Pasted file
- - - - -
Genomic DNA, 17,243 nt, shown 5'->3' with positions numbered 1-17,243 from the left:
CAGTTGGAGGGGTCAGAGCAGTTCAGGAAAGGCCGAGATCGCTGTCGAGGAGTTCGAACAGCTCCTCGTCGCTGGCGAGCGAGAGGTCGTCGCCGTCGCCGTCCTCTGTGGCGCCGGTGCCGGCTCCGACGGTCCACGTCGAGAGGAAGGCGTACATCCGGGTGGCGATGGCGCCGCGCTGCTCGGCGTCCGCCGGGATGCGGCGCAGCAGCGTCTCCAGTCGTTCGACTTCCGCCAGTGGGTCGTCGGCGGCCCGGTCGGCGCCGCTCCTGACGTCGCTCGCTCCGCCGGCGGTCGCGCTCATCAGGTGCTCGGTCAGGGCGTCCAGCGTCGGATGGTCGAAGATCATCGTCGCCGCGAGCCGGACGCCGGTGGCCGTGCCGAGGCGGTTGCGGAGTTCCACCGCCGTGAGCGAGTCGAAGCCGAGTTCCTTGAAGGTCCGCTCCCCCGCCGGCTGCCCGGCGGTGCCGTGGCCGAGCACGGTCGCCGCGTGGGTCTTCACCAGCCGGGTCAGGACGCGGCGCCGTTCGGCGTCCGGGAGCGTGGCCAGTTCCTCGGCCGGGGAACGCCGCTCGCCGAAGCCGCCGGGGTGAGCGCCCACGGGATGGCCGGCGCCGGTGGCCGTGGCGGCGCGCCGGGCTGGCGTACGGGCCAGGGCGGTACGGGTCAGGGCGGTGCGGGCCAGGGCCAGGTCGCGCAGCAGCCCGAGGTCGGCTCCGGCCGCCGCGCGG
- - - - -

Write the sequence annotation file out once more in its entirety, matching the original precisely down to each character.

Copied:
Genomic DNA, 17,243 nt, shown 5'->3' with positions numbered 1-17,243 from the left:
CAGTTGGAGGGGTCAGAGCAGTTCAGGAAAGGCCGAGATCGCTGTCGAGGAGTTCGAACAGCTCCTCGTCGCTGGCGAGCGAGAGGTCGTCGCCGTCGCCGTCCTCTGTGGCGCCGGTGCCGGCTCCGACGGTCCACGTCGAGAGGAAGGCGTACATCCGGGTGGCGATGGCGCCGCGCTGCTCGGCGTCCGCCGGGATGCGGCGCAGCAGCGTCTCCAGTCGTTCGACTTCCGCCAGTGGGTCGTCGGCGGCCCGGTCGGCGCCGCTCCTGACGTCGCTCGCTCCGCCGGCGGTCGCGCTCATCAGGTGCTCGGTCAGGGCGTCCAGCGTCGGATGGTCGAAGATCATCGTCGCCGCGAGCCGGACGCCGGTGGCCGTGCCGAGGCGGTTGCGGAGTTCCACCGCCGTGAGCGAGTCGAAGCCGAGTTCCTTGAAGGTCCGCTCCCCCGCCGGCTGCCCGGCGGTGCCGTGGCCGAGCACGGTCGCCGCGTGGGTCTTCACCAGCCGGGTCAGGACGCGGCGCCGTTCGGCGTCCGGGAGCGTGGCCAGTTCCTCGGCCGGGGAACGCCGCTCGCCGAAGCCGCCGGGGTGAGCGCCCACGGGATGGCCGGCGCCGGTGGCCGTGGCGGCGCGCCGGGCTGGCGTACGGGCCAGGGCGGTACGGGTCAGGGCGGTGCGGGCCAGGGCCAGGTCGCGCAGCAGCCCGAGGTCGGCTCCGGCCGCCGCGCGG